<i>E. Coli </i>an Opportunist that Causes Enteritis

By Vijay Durairaj and F. Dustan Clark, Center of Excellence for Poultry Science, University of Arkansas. Published in Avian Advice, volume 9, number 3.
calendar icon 2 November 2007
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Dr. Dustan Clark
Extension Poultry Health Veterinarian


Enteritis caused by Escherichia coli (colibacilliosis) is an important disease in the poultry industry because of increased mortality and decreased performance. E. coli is a bacterium that can not be seen without a microscope and is often considered an opportunistic pathogen because it infects whenever it has the opportunity. E. coli is a normal inhabitant of the intestinal tracts of animals and is harmless as long as it is kept in check by other intestinal bacteria (Barnes et al., 2003). When an imbalance occurs in bacterial flora of the intestinal tract, E. coli may grow and cause an outbreak of colibacilliosis. Chickens of all ages are susceptible to colibacilliosis, but usually young birds are considered more susceptible.

Signs of E. coli enteritis

Since E. coli is an opportunistic pathogen and will (given the chance) attack a number of organs, infections can cause a wide variety of signs or symptoms. Symptoms may range from sudden death of the bird to a vague sense that the bird is not doing well. Symptoms will also depend on the age and general health of the bird. Generally, birds will appear unthrifty and have ruffled feathers. They may also be depressed and have a decreased appetite. During the acute phase of disease you may also notice yellowish colored droppings and birds may be soiled in the vent region.

The cause of E. coli infections

E. coli enteritis does not fit the classic definition description of an infectious disease. This classic disease definition states that one microbe causes a given disease and that the illness can be reproduced in the laboratory by infecting susceptible animals with that one microbe (McMullin, 1998).

E. coli is normally present in the birds and the disease can be triggered by numerous events (see Figure 1). Immunosuppressive diseases such as Infectious Bursal Disease, Marek’s disease, and Chicken Anemia may increase susceptibility to E. coli infection. However, other countless events or diseases can also increase susceptibility. For instance, an E. coli infection may appear if birds do not have regular access to feed or if their litter is too wet or if they are exposed to another disease. Generally, anything that causes stress in the bird may provide E. coli with the opening it needs.

Figure 1. Multi-Factorial Disease*

Adapted from McMullin, 1998

Once on E. coli outbreak happens, conditions may be right for the disease to “feed on itself,” and affect the entire flock. For example, if a significant number of birds develop diarrhea, litter moisture can increase, infecting more birds and, in turn, causing more wet litter. Consequently, the best approach to E. coli infections is prevention rather than control.

Prevention of E. coli Infections

Controlling all of the factors shown in Figure 1 is imperative if growers are to control E. coli infections. As the figure implies, these factors are interrelated.

A stressful house environment can easily encourage E. coli infections. As mentioned, wet litter can encourage infection, but most growers realize that wet litter is often related to inadequate ventilation rates. Regular and frequent checking of houses is also important, particularly as it involves collecting the dead. Since commercial strains are bred to eat, preventing stress means providing easy access to water and feed is also important.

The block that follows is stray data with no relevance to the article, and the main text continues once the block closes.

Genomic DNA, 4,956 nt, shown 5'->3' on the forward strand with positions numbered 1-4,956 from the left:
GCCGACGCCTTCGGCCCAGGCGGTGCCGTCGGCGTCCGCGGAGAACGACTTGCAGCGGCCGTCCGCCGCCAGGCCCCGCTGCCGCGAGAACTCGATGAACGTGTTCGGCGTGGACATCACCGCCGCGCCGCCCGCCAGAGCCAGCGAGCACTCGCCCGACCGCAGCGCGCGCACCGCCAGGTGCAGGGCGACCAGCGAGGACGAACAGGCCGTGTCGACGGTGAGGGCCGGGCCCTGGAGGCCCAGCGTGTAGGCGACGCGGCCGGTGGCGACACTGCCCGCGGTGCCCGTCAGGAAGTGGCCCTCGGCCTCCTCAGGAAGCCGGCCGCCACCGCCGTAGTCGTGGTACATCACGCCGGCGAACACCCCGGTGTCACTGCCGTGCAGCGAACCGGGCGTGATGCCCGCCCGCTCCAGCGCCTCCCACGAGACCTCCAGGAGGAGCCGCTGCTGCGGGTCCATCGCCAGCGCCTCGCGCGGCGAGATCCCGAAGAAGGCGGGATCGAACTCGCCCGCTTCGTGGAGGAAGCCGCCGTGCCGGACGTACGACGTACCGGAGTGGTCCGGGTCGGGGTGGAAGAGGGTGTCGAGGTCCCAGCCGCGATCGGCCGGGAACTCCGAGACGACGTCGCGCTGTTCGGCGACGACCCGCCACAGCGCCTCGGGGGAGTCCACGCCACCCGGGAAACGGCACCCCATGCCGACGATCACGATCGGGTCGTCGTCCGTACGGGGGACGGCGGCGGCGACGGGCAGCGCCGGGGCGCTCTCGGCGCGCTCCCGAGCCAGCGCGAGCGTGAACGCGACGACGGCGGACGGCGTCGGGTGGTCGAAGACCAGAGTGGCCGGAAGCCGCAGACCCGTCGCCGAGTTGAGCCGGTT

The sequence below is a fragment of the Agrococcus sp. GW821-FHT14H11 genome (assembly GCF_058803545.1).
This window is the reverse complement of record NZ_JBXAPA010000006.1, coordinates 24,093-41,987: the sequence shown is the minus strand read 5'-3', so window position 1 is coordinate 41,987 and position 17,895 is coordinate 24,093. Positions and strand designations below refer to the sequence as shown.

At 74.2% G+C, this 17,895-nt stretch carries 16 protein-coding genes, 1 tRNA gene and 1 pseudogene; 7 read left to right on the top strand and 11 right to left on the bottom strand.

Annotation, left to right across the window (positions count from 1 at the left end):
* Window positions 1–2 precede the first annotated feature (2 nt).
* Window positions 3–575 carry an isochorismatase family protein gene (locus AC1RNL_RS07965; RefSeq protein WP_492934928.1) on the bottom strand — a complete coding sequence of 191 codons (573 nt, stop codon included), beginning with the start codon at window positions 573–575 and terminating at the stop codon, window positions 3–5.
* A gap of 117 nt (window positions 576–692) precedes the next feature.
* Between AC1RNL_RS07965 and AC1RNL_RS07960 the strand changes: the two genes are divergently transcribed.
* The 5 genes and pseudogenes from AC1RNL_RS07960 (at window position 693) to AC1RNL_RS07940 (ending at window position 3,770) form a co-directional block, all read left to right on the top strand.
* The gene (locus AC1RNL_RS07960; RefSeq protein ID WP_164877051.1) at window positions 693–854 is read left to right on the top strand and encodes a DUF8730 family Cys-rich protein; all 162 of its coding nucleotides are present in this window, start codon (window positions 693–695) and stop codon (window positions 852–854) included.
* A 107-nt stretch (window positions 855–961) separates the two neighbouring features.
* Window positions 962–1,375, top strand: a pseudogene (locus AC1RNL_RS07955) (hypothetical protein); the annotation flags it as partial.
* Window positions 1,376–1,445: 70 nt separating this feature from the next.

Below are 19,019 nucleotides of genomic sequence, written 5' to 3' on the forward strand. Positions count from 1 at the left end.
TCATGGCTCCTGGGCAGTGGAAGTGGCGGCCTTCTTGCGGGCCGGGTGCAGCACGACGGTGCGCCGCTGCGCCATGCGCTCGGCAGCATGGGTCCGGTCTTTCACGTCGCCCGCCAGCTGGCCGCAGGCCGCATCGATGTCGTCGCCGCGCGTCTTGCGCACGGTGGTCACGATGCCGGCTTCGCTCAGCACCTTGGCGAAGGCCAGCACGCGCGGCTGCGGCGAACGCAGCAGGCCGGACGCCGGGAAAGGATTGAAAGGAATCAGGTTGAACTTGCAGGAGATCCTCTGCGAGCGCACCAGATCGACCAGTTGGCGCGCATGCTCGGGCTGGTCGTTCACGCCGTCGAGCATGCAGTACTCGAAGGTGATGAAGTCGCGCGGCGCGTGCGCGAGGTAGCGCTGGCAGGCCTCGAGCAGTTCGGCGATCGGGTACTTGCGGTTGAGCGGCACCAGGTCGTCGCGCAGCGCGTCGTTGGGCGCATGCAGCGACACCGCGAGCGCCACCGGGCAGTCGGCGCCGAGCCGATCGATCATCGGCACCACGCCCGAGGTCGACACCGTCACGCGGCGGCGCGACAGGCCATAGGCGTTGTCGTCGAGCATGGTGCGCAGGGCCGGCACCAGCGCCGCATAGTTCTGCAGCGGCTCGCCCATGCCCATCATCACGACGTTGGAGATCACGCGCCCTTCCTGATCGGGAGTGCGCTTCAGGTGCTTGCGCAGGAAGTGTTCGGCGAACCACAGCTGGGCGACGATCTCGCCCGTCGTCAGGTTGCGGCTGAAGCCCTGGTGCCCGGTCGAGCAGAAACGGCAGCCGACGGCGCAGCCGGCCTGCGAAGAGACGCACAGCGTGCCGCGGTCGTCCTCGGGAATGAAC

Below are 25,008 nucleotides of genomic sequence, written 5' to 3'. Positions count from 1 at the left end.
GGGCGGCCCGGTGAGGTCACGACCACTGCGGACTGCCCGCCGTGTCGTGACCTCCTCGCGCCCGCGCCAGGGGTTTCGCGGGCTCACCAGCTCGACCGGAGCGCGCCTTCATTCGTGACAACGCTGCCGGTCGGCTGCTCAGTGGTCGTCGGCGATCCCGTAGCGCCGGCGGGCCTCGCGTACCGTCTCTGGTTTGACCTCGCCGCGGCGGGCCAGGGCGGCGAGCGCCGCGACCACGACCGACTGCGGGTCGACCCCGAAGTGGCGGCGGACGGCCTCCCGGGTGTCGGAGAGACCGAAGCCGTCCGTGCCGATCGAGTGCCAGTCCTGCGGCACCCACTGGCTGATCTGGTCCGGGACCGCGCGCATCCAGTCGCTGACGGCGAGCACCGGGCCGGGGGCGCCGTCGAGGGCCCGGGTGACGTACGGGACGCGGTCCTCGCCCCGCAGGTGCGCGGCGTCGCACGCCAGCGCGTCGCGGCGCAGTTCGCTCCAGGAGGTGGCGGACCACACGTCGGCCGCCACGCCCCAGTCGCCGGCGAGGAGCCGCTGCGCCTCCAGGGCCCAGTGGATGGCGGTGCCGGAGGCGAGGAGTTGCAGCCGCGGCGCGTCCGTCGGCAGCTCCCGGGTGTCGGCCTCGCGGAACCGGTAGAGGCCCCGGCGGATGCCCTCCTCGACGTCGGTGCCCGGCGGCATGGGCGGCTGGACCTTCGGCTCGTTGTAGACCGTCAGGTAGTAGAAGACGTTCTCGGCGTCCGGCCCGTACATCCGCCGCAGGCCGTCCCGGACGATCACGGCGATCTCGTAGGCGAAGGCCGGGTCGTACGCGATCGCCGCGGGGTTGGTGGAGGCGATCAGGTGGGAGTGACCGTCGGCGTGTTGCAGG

Growers tend to think that the company nutritionist and the feed mill are the only ones responsible for the nutrition of the birds. Although the nutritionist and feed mill personnel bear much of the responsibility for bird nutrition, growers are the last link in the chain. If growers do not store feed in clean, dry tanks and ensure that feed is properly delivered to the feeder pans, then birds do not receive the nutrition they need.

Since infection with another microbe can increase the probability that birds will break with an E. coli infection, it is also important to reduce or prevent the exposure of your birds to pathogens. How do these pathogens arrive on the farm? Human visitors are likely the largest source of pathogen exposure. Thus, it is important to limit the number of visitors and insist that visitors wear protective equipment (e. g. disposable boots, coveralls and hair nets) during their visit. Rats, mice and wild birds are another important source of pathogen exposure so a vermin control program is essential.


In summary, E. coli is an opportunistic pathogen that can produce a variety of symptoms in commercial poultry. E. coli is present in the birds and the poultry house environment and infects birds. However, if growers provide birds with proper house environment, ensure that they have easy access to feed and water as well as limit exposure to pathogens, E. coli infections can be limited or eliminated.


Barnes, H. J., J-P. Vaillancourt and W. B. Gross. 2003. Colibacillosis. In: Diseases of Poultry, 11th ed., Iowa State University Press, Ames, IA, USA.
McMullin, P. 1998. Wet litter in turkeys: Diseases and Interactions. Presentation at ADAS.NFU Turkey Conference http://www.poultry-health.com/library/turkeys/adastu98.htm Visited 8/10/07

October 2007
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